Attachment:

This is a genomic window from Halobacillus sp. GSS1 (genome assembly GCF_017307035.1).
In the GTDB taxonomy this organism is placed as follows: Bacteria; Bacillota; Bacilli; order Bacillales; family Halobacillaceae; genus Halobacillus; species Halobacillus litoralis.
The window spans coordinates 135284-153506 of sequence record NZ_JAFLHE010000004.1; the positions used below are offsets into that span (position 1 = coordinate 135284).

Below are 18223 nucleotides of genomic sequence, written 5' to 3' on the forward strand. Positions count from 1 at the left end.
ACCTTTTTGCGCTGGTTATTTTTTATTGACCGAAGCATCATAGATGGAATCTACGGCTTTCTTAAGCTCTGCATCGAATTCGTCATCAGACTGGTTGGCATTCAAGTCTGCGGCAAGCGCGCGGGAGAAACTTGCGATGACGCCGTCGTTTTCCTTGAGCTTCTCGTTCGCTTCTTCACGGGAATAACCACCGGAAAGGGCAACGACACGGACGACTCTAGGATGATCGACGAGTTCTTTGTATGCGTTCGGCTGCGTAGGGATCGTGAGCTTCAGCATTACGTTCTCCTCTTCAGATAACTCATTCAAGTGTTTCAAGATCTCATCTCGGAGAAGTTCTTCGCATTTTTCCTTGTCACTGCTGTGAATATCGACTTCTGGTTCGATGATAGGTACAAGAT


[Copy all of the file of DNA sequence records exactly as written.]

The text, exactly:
This is a genomic window from Halobacillus sp. GSS1 (genome assembly GCF_017307035.1).
In the GTDB taxonomy this organism is placed as follows: Bacteria; Bacillota; Bacilli; order Bacillales; family Halobacillaceae; genus Halobacillus; species Halobacillus litoralis.
The window spans coordinates 135284-153506 of sequence record NZ_JAFLHE010000004.1; the positions used below are offsets into that span (position 1 = coordinate 135284).

Below are 18223 nucleotides of genomic sequence, written 5' to 3' on the forward strand. Positions count from 1 at the left end.
ACCTTTTTGCGCTGGTTATTTTTTATTGACCGAAGCATCATAGATGGAATCTACGGCTTTCTTAAGCTCTGCATCGAATTCGTCATCAGACTGGTTGGCATTCAAGTCTGCGGCAAGCGCGCGGGAGAAACTTGCGATGACGCCGTCGTTTTCCTTGAGCTTCTCGTTCGCTTCTTCACGGGAATAACCACCGGAAAGGGCAACGACACGGACGACTCTAGGATGATCGACGAGTTCTTTGTATGCGTTCGGCTGCGTAGGGATCGTGAGCTTCAGCATTACGTTCTCCTCTTCAGATAACTCATTCAAGTGTTTCAAGATCTCATCTCGGAGAAGTTCTTCGCATTTTTCCTTGTCACTGCTGTGAATATCGACTTCTGGTTCGATGATAGGTACAAGAT